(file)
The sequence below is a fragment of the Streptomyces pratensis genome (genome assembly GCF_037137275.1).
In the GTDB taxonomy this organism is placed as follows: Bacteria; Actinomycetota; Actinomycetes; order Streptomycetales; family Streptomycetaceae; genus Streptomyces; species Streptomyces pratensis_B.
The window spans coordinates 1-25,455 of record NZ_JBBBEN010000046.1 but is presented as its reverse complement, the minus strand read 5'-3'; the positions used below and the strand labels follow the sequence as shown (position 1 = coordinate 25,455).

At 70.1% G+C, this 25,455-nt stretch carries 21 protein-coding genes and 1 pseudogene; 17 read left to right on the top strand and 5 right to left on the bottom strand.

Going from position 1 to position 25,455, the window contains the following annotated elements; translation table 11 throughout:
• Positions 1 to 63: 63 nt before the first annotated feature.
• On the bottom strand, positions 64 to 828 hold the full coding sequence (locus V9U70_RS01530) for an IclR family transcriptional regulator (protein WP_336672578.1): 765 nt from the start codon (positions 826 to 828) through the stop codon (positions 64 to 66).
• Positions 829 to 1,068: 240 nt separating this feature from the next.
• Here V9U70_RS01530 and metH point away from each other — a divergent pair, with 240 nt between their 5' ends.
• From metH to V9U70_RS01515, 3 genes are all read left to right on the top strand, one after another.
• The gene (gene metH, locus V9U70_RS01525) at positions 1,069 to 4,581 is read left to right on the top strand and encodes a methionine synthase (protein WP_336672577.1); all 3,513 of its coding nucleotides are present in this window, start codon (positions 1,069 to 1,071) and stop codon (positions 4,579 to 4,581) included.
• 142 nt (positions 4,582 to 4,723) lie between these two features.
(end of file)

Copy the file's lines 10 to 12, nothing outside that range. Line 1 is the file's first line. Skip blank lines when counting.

• From metH to V9U70_RS01515, 3 genes are all read left to right on the top strand, one after another.
• The gene (gene metH, locus V9U70_RS01525) at positions 1,069 to 4,581 is read left to right on the top strand and encodes a methionine synthase (protein WP_336672577.1); all 3,513 of its coding nucleotides are present in this window, start codon (positions 1,069 to 1,071) and stop codon (positions 4,579 to 4,581) included.
• 142 nt (positions 4,582 to 4,723) lie between these two features.